You are on page 1of 5

Runninghead: PORT VIEW PREPARATORY

Non Public School: Port View Preparatory


Gerardo Sanchez
April 24, 2015
Pedro Olvera, PsyD, LEP

PORT VIEW PREPARATORY


Port View Preparatory
Port View Preparatory is a non-public school in the City of Yorba Linda. This school is
ran by co-principals, Dr. Melaura Erickson Tomaino and Edward Miguel. Port View Preparatory
has a mission to create a collaborative educational community that caters to the individual needs
of students with disabilities incorporating evidenced-based practices to ensure, above all,
personal and educational growth (Port View Preparatory, 2015). Most of the students in the
school had a diagnosis of a severe Autism spectrum disorder, but there was also a student
enrolled who had a formal diagnosis of Emotional Disorder (ED) and another suspected of ED,
but without the formal diagnosis. It appeared that students were placed by chronological and
developmental age and/or functional abilities. The Port View Preparatory staff is trained in
Applied Behavior Analysis (ABA) and how to apply ABA to a school setting. The ratio of
student to teacher was one to one.
Port View Preparatory provides personalized education for all of its students. To help
facilitate with academic and behavioral learning, each student is issued with a tablet of his or her
own. The tablets contain academic activities and they are also used as reinforcers for the
students to earn play time. The students were also placed in different educational environments
based on developmental age and/or functional abilities. The students followed a strict daily
routine that was broken up in half hour increments. This routine was posted on the whiteboard in
the classroom for all to see. The students had an outside area where they ate their lunch and an
occupational therapy room where the students could play and release energy while satisfying
their sensory needs. The occupational therapy room contained a basketball hoop, a trampoline,

PORT VIEW PREPARATORY


bouncy balls, treadmills, and three types of swings. As with all other activities, each student had
a certain amount of time allotted to play there.
One of the ED students observed was an adolescent in a room with nine other students
who were severely autistic. Each student receives individualized attention and this includes the
recording of behavioral data and academic progress throughout the day. Students had to be
redirected frequently throughout each lesson. Redirections were quick and usually involved a
reminder about what the goal was, whether it was playtime on the tablet or earning time to do
something specific in the OT room. Learning in this environment appears to be difficult because
students were being loud, they were yelling, crying, and basically dealing with their own issues
while working one-on-one with their instructional aide.
The student with ED that I was observing was working on his number recognition. He
was shouting out his answers in an angry manner. After completing this assignment, the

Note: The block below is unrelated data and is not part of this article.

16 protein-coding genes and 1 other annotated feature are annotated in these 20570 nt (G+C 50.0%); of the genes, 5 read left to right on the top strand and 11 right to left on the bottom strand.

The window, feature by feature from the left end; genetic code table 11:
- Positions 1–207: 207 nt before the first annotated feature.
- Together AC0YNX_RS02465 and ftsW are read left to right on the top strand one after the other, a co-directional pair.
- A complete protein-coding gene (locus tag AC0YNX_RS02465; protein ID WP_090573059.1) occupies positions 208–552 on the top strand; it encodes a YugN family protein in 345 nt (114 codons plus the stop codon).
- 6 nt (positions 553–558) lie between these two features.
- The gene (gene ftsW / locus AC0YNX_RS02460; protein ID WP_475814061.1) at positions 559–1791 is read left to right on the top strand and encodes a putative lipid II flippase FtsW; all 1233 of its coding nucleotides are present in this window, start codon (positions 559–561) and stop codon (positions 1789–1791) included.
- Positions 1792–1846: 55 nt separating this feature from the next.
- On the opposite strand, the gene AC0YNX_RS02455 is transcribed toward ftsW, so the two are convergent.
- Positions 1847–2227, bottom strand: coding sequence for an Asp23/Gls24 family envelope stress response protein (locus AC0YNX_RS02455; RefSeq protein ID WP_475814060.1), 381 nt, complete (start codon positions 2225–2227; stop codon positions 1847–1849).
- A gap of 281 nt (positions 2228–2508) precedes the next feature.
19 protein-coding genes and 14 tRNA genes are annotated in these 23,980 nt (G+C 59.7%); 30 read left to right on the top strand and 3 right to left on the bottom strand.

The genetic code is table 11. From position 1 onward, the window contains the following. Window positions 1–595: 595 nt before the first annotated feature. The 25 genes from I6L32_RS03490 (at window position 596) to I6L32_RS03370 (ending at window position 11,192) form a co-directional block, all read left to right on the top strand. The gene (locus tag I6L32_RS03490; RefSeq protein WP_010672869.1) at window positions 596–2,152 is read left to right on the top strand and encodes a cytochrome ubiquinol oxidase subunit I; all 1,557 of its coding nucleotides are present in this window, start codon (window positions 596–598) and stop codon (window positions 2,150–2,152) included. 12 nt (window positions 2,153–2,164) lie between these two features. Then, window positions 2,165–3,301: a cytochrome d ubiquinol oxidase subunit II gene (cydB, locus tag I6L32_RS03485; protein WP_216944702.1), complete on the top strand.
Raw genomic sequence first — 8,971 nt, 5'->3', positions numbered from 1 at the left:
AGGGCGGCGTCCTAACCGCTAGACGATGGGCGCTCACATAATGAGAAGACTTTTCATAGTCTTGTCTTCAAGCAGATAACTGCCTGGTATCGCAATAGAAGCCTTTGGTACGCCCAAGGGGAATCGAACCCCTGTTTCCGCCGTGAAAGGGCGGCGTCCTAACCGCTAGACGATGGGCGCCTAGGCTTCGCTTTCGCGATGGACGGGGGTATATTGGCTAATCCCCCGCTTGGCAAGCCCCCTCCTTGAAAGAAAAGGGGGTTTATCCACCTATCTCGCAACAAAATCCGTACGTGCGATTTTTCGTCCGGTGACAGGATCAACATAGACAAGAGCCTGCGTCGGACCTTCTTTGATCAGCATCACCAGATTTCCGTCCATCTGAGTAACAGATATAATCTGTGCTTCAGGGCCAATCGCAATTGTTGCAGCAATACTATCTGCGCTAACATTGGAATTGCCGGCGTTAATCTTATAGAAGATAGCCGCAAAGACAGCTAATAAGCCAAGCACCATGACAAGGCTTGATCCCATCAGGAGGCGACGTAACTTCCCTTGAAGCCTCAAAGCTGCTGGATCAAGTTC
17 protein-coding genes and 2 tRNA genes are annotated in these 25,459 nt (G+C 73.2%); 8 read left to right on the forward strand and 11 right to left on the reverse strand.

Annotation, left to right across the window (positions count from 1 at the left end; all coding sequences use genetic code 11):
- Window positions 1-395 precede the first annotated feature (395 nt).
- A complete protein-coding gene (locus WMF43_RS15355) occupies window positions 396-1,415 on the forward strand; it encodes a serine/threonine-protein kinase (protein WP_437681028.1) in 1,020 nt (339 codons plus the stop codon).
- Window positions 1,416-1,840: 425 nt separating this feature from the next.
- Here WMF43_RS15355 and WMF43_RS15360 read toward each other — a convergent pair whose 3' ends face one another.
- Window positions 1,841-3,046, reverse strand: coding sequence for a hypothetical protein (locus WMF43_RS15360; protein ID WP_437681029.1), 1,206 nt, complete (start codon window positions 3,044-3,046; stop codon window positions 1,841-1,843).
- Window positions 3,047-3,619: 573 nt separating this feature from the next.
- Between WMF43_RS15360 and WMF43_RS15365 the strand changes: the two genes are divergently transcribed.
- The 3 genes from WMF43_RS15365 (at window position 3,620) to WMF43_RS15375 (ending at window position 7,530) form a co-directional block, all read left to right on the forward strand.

instructional aide started to prepare the next activity. While waiting for the instructional aide, the
student took off his shoe and sock and began picking at his toes and ripping off pieces off skin.
The next activity involved working with coins. The student was asked to identify a quarter,
dime, nickel, and penny. The student answered correctly fifty percent of the time. This activity
involved a lot of repetition. The student became frustrated and was starting to lose interest. At
this time, the instructional aide reminded the student about his reinforcer which helped the
student focus his attention back on task. It was evident that many of the students including the
student I was specifically observing benefited and preferred learning with manipulatives. The
classroom had a variety of manipulatives centrally located. The instructional aides would

PORT VIEW PREPARATORY


consistently return manipulatives they were using and grab another manipulative to use for
another lesson.
To be completely honest, at one point during my observation my eyes began to well up
with tears because of young girl who was about nine or ten. However, I made sure I gained
composure immediately. This child was having a difficult time. She began to through her books
violently across the room, and then began to pull out her hair. Her behavior was extremely
erratic. One moment she was fine and the next she was crying and ripping out her hair. Other
students were hitting themselves repeatedly. Although the instructional aides were trying to
prevent this, it appeared the students could not control their self-injurious behaviors. I was
affected by this so much that when I returned to my car I had to pray for the students and thank
the Lord for blessing my children with health. I was surprised that I became that emotional
during the observation, but at the same time I was grateful for the exposure to children who have
severe disabilities because I had not experienced this before in this type of setting.

PORT VIEW PREPARATORY

References
Port View Preparatory, (2015). Retrieved from: http://portviewpreparatory.com/our-mission/